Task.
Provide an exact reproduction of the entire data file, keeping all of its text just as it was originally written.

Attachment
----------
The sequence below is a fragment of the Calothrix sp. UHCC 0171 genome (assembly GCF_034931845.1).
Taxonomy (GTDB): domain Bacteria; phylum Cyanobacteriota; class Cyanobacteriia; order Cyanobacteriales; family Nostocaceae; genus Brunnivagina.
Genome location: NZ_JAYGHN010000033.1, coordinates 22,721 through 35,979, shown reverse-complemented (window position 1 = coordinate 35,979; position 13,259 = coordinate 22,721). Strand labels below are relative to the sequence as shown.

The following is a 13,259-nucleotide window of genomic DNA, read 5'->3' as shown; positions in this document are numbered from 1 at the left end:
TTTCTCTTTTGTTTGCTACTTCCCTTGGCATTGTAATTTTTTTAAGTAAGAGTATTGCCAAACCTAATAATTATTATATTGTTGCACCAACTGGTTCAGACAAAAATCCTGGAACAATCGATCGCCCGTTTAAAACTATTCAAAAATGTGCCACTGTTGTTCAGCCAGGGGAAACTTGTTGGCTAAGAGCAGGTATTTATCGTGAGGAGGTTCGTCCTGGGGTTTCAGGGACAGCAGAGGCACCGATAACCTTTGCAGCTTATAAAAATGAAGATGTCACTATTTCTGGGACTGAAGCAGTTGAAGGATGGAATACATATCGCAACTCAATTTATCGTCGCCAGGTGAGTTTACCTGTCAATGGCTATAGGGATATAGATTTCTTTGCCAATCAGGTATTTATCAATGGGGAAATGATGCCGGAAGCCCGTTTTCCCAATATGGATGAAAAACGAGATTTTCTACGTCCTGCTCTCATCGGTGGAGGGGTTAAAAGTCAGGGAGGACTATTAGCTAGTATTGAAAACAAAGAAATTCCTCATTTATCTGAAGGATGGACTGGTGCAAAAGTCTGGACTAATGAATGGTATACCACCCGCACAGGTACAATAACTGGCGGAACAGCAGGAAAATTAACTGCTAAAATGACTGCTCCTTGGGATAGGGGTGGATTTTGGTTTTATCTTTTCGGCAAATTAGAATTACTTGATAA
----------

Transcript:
The sequence below is a fragment of the Calothrix sp. UHCC 0171 genome (assembly GCF_034931845.1).
Taxonomy (GTDB): domain Bacteria; phylum Cyanobacteriota; class Cyanobacteriia; order Cyanobacteriales; family Nostocaceae; genus Brunnivagina.
Genome location: NZ_JAYGHN010000033.1, coordinates 22,721 through 35,979, shown reverse-complemented (window position 1 = coordinate 35,979; position 13,259 = coordinate 22,721). Strand labels below are relative to the sequence as shown.

The following is a 13,259-nucleotide window of genomic DNA, read 5'->3' as shown; positions in this document are numbered from 1 at the left end:
TTTCTCTTTTGTTTGCTACTTCCCTTGGCATTGTAATTTTTTTAAGTAAGAGTATTGCCAAACCTAATAATTATTATATTGTTGCACCAACTGGTTCAGACAAAAATCCTGGAACAATCGATCGCCCGTTTAAAACTATTCAAAAATGTGCCACTGTTGTTCAGCCAGGGGAAACTTGTTGGCTAAGAGCAGGTATTTATCGTGAGGAGGTTCGTCCTGGGGTTTCAGGGACAGCAGAGGCACCGATAACCTTTGCAGCTTATAAAAATGAAGATGTCACTATTTCTGGGACTGAAGCAGTTGAAGGATGGAATACATATCGCAACTCAATTTATCGTCGCCAGGTGAGTTTACCTGTCAATGGCTATAGGGATATAGATTTCTTTGCCAATCAGGTATTTATCAATGGGGAAATGATGCCGGAAGCCCGTTTTCCCAATATGGATGAAAAACGAGATTTTCTACGTCCTGCTCTCATCGGTGGAGGGGTTAAAAGTCAGGGAGGACTATTAGCTAGTATTGAAAACAAAGAAATTCCTCATTTATCTGAAGGATGGACTGGTGCAAAAGTCTGGACTAATGAATGGTATACCACCCGCACAGGTACAATAACTGGCGGAACAGCAGGAAAATTAACTGCTAAAATGACTGCTCCTTGGGATAGGGGTGGATTTTGGTTTTATCTTTTCGGCAAATTAGAATTACTTGATAA